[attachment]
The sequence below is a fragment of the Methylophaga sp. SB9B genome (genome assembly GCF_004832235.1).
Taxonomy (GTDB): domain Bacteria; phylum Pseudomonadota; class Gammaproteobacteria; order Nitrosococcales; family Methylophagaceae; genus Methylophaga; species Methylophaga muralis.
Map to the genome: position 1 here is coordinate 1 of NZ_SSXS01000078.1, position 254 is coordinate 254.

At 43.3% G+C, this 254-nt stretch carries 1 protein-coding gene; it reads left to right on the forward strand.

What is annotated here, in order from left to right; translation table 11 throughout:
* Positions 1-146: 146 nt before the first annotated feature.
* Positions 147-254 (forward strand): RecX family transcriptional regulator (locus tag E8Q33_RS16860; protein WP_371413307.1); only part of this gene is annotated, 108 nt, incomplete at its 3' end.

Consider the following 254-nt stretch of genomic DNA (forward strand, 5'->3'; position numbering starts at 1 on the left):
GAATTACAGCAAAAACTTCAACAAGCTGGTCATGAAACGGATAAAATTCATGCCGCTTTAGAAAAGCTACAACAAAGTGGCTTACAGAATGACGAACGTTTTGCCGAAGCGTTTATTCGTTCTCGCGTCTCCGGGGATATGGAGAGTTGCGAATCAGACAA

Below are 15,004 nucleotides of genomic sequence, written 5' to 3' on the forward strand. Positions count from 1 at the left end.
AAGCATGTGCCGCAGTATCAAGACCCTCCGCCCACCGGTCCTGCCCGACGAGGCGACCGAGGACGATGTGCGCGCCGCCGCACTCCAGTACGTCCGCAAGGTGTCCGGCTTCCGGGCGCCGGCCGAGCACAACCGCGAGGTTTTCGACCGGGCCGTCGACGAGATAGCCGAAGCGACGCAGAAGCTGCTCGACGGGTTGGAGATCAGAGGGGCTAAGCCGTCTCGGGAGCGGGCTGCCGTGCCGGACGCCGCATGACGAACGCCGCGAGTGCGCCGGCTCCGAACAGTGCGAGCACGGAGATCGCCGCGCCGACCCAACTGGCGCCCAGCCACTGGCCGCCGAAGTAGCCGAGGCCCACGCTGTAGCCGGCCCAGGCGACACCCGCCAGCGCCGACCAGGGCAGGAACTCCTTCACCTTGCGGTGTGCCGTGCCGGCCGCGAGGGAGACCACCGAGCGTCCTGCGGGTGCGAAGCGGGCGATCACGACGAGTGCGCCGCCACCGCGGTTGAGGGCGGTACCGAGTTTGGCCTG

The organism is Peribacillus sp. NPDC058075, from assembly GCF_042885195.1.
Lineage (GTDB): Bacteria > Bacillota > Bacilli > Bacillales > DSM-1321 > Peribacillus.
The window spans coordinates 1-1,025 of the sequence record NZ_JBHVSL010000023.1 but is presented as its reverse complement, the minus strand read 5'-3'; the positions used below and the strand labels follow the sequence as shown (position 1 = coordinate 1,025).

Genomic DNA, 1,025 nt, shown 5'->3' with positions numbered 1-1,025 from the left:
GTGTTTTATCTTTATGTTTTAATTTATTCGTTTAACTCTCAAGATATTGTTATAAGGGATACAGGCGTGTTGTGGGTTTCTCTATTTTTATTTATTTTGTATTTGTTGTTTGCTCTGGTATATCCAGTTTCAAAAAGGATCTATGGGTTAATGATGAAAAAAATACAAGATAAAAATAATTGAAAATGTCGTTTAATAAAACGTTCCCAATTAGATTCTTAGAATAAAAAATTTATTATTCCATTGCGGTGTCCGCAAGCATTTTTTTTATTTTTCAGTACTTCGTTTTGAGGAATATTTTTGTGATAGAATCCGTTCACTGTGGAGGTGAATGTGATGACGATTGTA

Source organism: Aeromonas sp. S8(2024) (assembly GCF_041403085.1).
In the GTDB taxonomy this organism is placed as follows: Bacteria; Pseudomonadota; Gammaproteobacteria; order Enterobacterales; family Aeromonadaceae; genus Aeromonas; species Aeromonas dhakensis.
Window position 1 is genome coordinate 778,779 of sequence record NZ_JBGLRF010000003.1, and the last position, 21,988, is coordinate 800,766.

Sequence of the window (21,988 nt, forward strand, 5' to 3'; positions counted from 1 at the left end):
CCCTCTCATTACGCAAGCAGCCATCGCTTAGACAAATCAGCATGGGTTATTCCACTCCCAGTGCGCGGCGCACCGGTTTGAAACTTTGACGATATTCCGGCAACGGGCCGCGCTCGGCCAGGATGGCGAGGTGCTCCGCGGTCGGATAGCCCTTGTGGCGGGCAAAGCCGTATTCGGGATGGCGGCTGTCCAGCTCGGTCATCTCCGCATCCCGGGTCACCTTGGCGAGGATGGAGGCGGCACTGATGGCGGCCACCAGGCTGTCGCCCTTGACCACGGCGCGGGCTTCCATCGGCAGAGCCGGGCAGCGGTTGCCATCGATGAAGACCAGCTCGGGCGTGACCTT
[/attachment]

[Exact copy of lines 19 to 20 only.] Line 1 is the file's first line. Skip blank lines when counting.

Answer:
Window position 1 is genome coordinate 778,779 of sequence record NZ_JBGLRF010000003.1, and the last position, 21,988, is coordinate 800,766.

Sequence of the window (21,988 nt, forward strand, 5' to 3'; positions counted from 1 at the left end):